It helps to put gentle pressure on the piece of lath with an awl or screwdriver to help release any particles that may be wedged in. If some debris is still stubbornly wedged, a wire coat hanger with a 1/2" right-angle hook at one end can be used to dislodge any stubborn particles.
Step 5 Insert the Glue
Powergrab® comes in a pint (small) tube for use in a caulk gun. It may come in the larger, contractors' size quart tube but we have never seen it. You will need one tube for every 50 square feet of wall. This project was 65 square feet, so we pulled two tubes out of supply. Cut the tip square so it is slightly smaller than your holes. You want it to fit inside the holes you drilled so it creates a good seal but you don't want it to bottom out on the lath. Cut the hole a little smaller than you think you will need, then try it. If it bottoms out, cut it a little larger.
Wall Treatment Archaeology
Removing paint and wallpaper is never a cheerful task but it does give you a chance to do some wall treatment archaeology.
Our wall showed only three layers of paint, very unusual for a 90-year-old house. The original color was olive green. The next layer was tan. Both of these were oil-based indicating that the second layer was probably applied in the 1950s. The final, visible layer of paint was latex in white.
Our customer elected to return to the olive green paint and arranged her color scheme around that original color. So, we saved some chips for Sherwin-Williams to color-match. It matched closely to Ruskin Room Green.
We use a Grainger® dripless caulk gun, which is definitely a pro tool, and expensive as caulk guns go. It works so well, however, that we think it's worth the outlay. If you don't have one, keep some paper towels around to mop up dribbles.
Insert the nozzle of the tube in a hole and press down so the nozzle seals the hole tightly. Give it about 1/2 of a full trigger pull's worth of glue – slowly. You will probably feel a little resistance as the relatively thick adhesive works its way into the narrow space between the plaster and lath. Release the pressure on the gun and remove it from the hole.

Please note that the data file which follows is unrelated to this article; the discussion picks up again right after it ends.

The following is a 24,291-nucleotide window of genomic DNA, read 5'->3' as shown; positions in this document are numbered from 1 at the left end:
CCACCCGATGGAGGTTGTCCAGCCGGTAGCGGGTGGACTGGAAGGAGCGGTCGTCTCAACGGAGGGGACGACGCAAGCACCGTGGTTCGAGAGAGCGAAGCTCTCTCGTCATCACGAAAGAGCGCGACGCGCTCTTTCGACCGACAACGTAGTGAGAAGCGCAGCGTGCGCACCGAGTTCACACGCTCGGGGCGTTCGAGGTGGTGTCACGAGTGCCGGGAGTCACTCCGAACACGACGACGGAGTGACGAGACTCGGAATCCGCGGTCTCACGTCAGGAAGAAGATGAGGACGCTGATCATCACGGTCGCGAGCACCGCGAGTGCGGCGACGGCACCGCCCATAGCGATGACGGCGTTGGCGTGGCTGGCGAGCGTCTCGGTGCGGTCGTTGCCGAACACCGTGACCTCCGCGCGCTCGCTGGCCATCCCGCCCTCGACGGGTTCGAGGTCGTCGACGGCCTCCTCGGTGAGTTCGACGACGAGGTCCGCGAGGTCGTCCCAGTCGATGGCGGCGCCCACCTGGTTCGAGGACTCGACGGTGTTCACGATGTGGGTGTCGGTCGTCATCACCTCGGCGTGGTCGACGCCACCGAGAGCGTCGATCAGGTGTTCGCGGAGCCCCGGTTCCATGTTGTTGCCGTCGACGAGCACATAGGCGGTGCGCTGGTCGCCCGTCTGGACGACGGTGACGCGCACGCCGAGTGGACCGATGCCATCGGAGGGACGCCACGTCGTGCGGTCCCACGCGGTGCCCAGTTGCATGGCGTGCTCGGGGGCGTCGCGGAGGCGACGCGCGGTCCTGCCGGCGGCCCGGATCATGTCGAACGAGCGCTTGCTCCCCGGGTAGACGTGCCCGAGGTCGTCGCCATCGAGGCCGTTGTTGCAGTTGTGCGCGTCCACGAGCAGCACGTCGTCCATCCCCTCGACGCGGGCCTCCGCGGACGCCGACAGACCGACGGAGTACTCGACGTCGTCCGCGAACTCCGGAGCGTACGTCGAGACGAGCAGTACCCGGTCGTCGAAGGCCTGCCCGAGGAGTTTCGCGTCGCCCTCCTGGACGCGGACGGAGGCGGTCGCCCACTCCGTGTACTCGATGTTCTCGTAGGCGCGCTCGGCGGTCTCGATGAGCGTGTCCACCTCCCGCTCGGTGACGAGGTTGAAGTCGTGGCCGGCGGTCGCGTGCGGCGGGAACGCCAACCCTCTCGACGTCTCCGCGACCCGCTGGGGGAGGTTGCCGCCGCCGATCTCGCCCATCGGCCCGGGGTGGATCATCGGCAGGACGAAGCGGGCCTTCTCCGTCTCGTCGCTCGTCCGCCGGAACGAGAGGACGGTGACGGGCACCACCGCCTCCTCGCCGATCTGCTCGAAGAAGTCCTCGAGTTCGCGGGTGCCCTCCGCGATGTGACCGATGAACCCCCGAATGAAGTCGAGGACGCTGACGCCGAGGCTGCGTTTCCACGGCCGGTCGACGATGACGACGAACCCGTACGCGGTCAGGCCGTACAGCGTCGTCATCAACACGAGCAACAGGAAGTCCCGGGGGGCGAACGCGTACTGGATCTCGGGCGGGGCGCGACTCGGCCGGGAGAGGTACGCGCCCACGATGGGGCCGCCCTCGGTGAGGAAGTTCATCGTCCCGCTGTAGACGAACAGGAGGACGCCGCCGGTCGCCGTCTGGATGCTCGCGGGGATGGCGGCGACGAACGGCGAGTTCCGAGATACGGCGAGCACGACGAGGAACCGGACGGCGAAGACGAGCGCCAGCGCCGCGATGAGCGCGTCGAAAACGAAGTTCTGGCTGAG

Glue each hole the same way, avoiding the bad holes you circled with a pencil mark. The glue may drip a little out of the hole, which is where your paper towels come in handy.
If the glue goes in too easily, then you have probably drilled through the lath and the glue is just going into the air. If it blows back right away, then your hole is not all the way through the plaster. Mark this hole with a penciled "X" and move on to the next hole. Come back later and redrill, then glue the "X" hole.
If you are not sure you are getting glue into the area between the plaster and lath, here's a simple test. Drill another hole 1/2" to the side of the hole to be glued. Keep adding glue until it squeezes out of the test hole. You can do this as many times as you like until you get the sense of what a properly glued hole feels like.
If your hole is all the way through the plaster but you can't force glue into the hole, then the lath is probably pressed hard against the plaster. To create a little space for the glue, drill a hole about 1/2" to the right or left of the glue hole, and using a screwdriver or awl, push on the lath gently while adding glue. This should give the glue enough room to wriggle between the lath and plaster.
There is a time limit to this process. Powergrab® begins to set after about 15 minutes. So only glue up as many holes as you can glue and screw in 15 minutes. For an experienced operator, this is about 60 holes. If this is your first time, figure on about 25-35.
Step 6 Clamp the Plaster
Now we need to clamp the loose plaster to the wood lath while the glue bonds. This is done with screws and washers. You can use plaster washers. We did for a few years but fender washers work better, and they are more widely available at just about any hardware store or your local body shop supplier.
You will need 2" or 3" washers with 3/16" or 1/4" holes. The screws should be no longer than 1-1/4". Any longer and there is a risk of hitting power lines or pipes inside the wall – things you do not want to hit with a metal screw.
We use deck screws or drywall screws – whatever we have on hand. They won't be there long, and we can always reuse them for something else later.
How to Keep Washers from Sticking
A Reader Tip from David Gabbe:
"Apply thin brown package shipping tape to the side of the washer that presses against the wall. The PowerGrab won't stick to it and the washers are ready to reuse for the next section."
Insert one screw into a washer then into each hole. Tighten it down until the screw is fully seated. You will see the plaster draw into the wall as the screw is tightened.
Start at the outside and work toward the middle. This draws the plaster in gradually, reducing the risk of additional cracking.